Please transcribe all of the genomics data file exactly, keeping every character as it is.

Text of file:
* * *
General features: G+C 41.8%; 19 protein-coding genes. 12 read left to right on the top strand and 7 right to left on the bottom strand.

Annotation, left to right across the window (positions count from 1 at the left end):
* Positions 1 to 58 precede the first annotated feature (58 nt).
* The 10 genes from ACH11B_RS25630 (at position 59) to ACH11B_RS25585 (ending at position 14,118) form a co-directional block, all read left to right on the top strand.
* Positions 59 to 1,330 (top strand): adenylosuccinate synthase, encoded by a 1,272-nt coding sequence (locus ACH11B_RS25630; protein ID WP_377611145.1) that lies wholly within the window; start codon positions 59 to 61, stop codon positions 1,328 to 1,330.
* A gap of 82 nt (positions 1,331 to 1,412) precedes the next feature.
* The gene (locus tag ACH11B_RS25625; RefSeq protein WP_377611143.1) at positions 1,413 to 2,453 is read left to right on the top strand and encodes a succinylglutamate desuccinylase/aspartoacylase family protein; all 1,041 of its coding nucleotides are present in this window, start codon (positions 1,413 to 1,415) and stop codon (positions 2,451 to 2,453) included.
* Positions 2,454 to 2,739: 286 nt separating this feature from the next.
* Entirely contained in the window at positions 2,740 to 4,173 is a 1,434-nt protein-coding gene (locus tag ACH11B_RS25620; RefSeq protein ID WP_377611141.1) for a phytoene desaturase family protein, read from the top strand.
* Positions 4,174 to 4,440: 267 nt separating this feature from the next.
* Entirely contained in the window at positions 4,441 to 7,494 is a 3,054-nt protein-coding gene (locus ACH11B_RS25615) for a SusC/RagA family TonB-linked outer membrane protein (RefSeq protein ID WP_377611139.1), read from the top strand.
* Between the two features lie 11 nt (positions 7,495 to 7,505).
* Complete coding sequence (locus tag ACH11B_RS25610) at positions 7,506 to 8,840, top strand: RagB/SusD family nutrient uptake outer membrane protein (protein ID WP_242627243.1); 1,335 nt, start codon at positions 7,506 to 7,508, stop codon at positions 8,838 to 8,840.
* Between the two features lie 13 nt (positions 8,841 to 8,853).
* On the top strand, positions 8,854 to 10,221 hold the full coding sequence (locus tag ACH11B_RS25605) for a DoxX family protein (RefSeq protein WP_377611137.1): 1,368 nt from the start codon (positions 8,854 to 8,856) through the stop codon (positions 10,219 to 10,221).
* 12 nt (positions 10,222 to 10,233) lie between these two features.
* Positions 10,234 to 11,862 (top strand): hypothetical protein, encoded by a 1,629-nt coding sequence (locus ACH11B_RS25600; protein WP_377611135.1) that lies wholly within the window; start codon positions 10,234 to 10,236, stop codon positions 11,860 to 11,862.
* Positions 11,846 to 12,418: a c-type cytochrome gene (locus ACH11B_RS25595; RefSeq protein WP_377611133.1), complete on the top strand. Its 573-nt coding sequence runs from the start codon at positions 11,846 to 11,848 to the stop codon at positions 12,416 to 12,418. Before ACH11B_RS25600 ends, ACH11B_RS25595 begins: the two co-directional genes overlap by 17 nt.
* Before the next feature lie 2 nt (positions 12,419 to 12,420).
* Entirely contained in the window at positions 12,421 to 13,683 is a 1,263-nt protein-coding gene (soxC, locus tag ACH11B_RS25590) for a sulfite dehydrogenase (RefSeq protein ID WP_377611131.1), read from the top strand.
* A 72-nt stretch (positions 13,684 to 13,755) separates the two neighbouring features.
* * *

General features: G+C 41.8%; 19 protein-coding genes. 12 read left to right on the top strand and 7 right to left on the bottom strand.

Annotation, left to right across the window (positions count from 1 at the left end):
* Positions 1 to 58 precede the first annotated feature (58 nt).
* The 10 genes from ACH11B_RS25630 (at position 59) to ACH11B_RS25585 (ending at position 14,118) form a co-directional block, all read left to right on the top strand.
* Positions 59 to 1,330 (top strand): adenylosuccinate synthase, encoded by a 1,272-nt coding sequence (locus ACH11B_RS25630; protein ID WP_377611145.1) that lies wholly within the window; start codon positions 59 to 61, stop codon positions 1,328 to 1,330.
* A gap of 82 nt (positions 1,331 to 1,412) precedes the next feature.
* The gene (locus tag ACH11B_RS25625; RefSeq protein WP_377611143.1) at positions 1,413 to 2,453 is read left to right on the top strand and encodes a succinylglutamate desuccinylase/aspartoacylase family protein; all 1,041 of its coding nucleotides are present in this window, start codon (positions 1,413 to 1,415) and stop codon (positions 2,451 to 2,453) included.
* Positions 2,454 to 2,739: 286 nt separating this feature from the next.
* Entirely contained in the window at positions 2,740 to 4,173 is a 1,434-nt protein-coding gene (locus tag ACH11B_RS25620; RefSeq protein ID WP_377611141.1) for a phytoene desaturase family protein, read from the top strand.
* Positions 4,174 to 4,440: 267 nt separating this feature from the next.
* Entirely contained in the window at positions 4,441 to 7,494 is a 3,054-nt protein-coding gene (locus ACH11B_RS25615) for a SusC/RagA family TonB-linked outer membrane protein (RefSeq protein ID WP_377611139.1), read from the top strand.
* Between the two features lie 11 nt (positions 7,495 to 7,505).
* Complete coding sequence (locus tag ACH11B_RS25610) at positions 7,506 to 8,840, top strand: RagB/SusD family nutrient uptake outer membrane protein (protein ID WP_242627243.1); 1,335 nt, start codon at positions 7,506 to 7,508, stop codon at positions 8,838 to 8,840.
* Between the two features lie 13 nt (positions 8,841 to 8,853).
* On the top strand, positions 8,854 to 10,221 hold the full coding sequence (locus tag ACH11B_RS25605) for a DoxX family protein (RefSeq protein WP_377611137.1): 1,368 nt from the start codon (positions 8,854 to 8,856) through the stop codon (positions 10,219 to 10,221).
* 12 nt (positions 10,222 to 10,233) lie between these two features.
* Positions 10,234 to 11,862 (top strand): hypothetical protein, encoded by a 1,629-nt coding sequence (locus ACH11B_RS25600; protein WP_377611135.1) that lies wholly within the window; start codon positions 10,234 to 10,236, stop codon positions 11,860 to 11,862.
* Positions 11,846 to 12,418: a c-type cytochrome gene (locus ACH11B_RS25595; RefSeq protein WP_377611133.1), complete on the top strand. Its 573-nt coding sequence runs from the start codon at positions 11,846 to 11,848 to the stop codon at positions 12,416 to 12,418. Before ACH11B_RS25600 ends, ACH11B_RS25595 begins: the two co-directional genes overlap by 17 nt.
* Before the next feature lie 2 nt (positions 12,419 to 12,420).
* Entirely contained in the window at positions 12,421 to 13,683 is a 1,263-nt protein-coding gene (soxC, locus tag ACH11B_RS25590) for a sulfite dehydrogenase (RefSeq protein ID WP_377611131.1), read from the top strand.
* A 72-nt stretch (positions 13,684 to 13,755) separates the two neighbouring features.